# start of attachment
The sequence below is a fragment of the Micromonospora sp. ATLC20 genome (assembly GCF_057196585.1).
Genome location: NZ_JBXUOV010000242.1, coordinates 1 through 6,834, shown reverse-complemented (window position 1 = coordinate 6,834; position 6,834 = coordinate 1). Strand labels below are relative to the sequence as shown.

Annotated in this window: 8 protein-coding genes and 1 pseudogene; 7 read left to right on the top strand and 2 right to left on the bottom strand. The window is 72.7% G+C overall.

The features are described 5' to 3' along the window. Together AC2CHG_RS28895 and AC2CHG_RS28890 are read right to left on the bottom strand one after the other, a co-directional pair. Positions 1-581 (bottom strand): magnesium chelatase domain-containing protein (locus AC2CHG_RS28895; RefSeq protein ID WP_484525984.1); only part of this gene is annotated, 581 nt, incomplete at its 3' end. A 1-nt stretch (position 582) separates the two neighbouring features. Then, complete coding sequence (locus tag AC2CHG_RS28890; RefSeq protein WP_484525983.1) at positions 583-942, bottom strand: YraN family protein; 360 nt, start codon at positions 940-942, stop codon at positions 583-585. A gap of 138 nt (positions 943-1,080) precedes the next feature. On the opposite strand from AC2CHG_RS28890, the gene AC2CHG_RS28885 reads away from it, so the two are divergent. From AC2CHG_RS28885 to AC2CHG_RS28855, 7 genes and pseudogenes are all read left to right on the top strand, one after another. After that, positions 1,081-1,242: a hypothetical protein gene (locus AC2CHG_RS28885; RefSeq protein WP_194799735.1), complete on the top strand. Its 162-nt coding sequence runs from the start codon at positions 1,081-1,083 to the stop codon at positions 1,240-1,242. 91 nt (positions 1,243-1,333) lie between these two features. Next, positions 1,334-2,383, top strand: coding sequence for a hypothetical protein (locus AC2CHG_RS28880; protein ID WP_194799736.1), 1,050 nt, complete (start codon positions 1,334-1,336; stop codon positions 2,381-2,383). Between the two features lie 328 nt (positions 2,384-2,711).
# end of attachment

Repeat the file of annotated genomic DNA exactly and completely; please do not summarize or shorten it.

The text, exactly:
The sequence below is a fragment of the Micromonospora sp. ATLC20 genome (assembly GCF_057196585.1).
Genome location: NZ_JBXUOV010000242.1, coordinates 1 through 6,834, shown reverse-complemented (window position 1 = coordinate 6,834; position 6,834 = coordinate 1). Strand labels below are relative to the sequence as shown.

Annotated in this window: 8 protein-coding genes and 1 pseudogene; 7 read left to right on the top strand and 2 right to left on the bottom strand. The window is 72.7% G+C overall.

The features are described 5' to 3' along the window. Together AC2CHG_RS28895 and AC2CHG_RS28890 are read right to left on the bottom strand one after the other, a co-directional pair. Positions 1-581 (bottom strand): magnesium chelatase domain-containing protein (locus AC2CHG_RS28895; RefSeq protein ID WP_484525984.1); only part of this gene is annotated, 581 nt, incomplete at its 3' end. A 1-nt stretch (position 582) separates the two neighbouring features. Then, complete coding sequence (locus tag AC2CHG_RS28890; RefSeq protein WP_484525983.1) at positions 583-942, bottom strand: YraN family protein; 360 nt, start codon at positions 940-942, stop codon at positions 583-585. A gap of 138 nt (positions 943-1,080) precedes the next feature. On the opposite strand from AC2CHG_RS28890, the gene AC2CHG_RS28885 reads away from it, so the two are divergent. From AC2CHG_RS28885 to AC2CHG_RS28855, 7 genes and pseudogenes are all read left to right on the top strand, one after another. After that, positions 1,081-1,242: a hypothetical protein gene (locus AC2CHG_RS28885; RefSeq protein WP_194799735.1), complete on the top strand. Its 162-nt coding sequence runs from the start codon at positions 1,081-1,083 to the stop codon at positions 1,240-1,242. 91 nt (positions 1,243-1,333) lie between these two features. Next, positions 1,334-2,383, top strand: coding sequence for a hypothetical protein (locus AC2CHG_RS28880; protein ID WP_194799736.1), 1,050 nt, complete (start codon positions 1,334-1,336; stop codon positions 2,381-2,383). Between the two features lie 328 nt (positions 2,384-2,711).